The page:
Ask Mr. Sage: How to Choose Plants for Microclimates
Dear Mr. Sage,
I live in USDA Zone 7 and grow Diablo Eyelash Sage in four different parts of my yard, because I love the intense red flowers. But here's the problem: It only does well in three of the areas. It keeps dying in the fourth spot, which is a full-sun location at the bottom of a slope next to a fence. I've heard that you can have different microclimates even in a small yard. If that's happening here, what should I do?
Devil of a Problem
Dear Devil of a Problem,
Similar to water, cold air flows down slopes. It pools at obstacles such as fences and hedges unless there is an opening in the obstacle allowing the air to continue flowing. Gardeners sometimes cut holes through fence and hedge bottoms if nearby plants can't withstand a temperature drop caused by this pooling.
So, yes, it sounds like you have a microclimate in that location -- a climate that is different from surrounding areas in your yard where Diablo Eyelash Sage (Salvia blepharophylla 'Diablo') thrives. This spot likely experiences chillier winter temperatures than those of Zone 7, which is the coldest zone we recommend for this species.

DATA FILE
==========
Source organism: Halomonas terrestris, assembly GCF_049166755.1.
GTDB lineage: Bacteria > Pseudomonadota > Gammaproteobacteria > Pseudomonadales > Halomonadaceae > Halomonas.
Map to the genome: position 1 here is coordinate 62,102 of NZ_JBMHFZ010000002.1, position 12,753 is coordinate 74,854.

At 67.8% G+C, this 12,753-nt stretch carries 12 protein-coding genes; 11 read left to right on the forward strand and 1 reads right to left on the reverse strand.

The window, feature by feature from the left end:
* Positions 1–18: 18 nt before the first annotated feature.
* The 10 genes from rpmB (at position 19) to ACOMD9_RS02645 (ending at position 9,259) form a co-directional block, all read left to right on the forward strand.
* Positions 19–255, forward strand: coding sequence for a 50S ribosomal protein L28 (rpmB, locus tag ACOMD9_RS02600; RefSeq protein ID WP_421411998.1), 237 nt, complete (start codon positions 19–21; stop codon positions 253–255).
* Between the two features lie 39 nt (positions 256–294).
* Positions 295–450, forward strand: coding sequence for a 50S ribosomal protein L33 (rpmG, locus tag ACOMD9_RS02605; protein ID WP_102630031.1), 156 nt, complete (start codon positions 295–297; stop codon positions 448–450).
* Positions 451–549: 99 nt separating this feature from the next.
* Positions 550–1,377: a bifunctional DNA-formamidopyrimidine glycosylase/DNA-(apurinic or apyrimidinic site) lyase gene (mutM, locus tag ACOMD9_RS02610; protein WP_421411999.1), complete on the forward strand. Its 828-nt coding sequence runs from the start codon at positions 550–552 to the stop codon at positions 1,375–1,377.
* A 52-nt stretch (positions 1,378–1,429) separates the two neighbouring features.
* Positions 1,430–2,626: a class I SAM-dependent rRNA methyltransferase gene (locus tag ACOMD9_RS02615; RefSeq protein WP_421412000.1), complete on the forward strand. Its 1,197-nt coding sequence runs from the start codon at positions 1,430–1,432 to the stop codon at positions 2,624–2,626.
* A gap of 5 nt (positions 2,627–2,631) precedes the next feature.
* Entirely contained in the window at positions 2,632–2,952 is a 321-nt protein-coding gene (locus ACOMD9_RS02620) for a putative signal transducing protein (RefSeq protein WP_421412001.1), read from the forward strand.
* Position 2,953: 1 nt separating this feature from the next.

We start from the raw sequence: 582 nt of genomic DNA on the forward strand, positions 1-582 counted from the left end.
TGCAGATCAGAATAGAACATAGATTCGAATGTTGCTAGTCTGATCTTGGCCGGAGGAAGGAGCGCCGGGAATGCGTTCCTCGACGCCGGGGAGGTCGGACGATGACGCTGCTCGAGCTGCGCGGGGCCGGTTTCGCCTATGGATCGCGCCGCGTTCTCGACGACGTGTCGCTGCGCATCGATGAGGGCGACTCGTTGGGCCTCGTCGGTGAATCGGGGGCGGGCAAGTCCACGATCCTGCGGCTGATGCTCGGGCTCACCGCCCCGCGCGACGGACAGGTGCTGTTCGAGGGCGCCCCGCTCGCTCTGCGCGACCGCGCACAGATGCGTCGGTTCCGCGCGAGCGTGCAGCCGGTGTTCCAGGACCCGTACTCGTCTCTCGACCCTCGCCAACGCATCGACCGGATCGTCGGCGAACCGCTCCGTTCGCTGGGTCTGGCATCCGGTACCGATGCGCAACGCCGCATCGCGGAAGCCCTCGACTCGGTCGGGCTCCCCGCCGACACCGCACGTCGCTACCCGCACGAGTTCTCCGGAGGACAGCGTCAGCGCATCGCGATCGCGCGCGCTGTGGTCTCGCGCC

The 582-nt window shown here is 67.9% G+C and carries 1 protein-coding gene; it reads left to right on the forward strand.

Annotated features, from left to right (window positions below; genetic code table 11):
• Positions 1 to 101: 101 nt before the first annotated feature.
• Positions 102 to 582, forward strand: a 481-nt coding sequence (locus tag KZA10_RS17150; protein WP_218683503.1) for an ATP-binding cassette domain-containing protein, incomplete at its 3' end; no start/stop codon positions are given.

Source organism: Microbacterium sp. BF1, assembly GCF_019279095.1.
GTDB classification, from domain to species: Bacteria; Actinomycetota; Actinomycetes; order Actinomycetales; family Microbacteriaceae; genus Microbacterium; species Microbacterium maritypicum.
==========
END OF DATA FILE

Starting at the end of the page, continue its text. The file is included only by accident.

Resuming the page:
To improve results, I suggest switching to another more cold-tolerant sage for that location, such as the intensely red Vermillion Bluffs® Mexican Sage (Salvia darcyi 'Pscarl') -- a Zone 5 plant.
For more information about microclimates, I highly recommend this Cornell University web page on weather and climate. However, don't hesitate to write or call Flowers by the Sea if you have more questions.
Thanks for Your Question,
Ask Mr. Sage is a question-and-answer feature based on topics raised in calls and emails that Flowers by the Sea receives. To send a query, just click on the Ask Mr. Sage button on this page.
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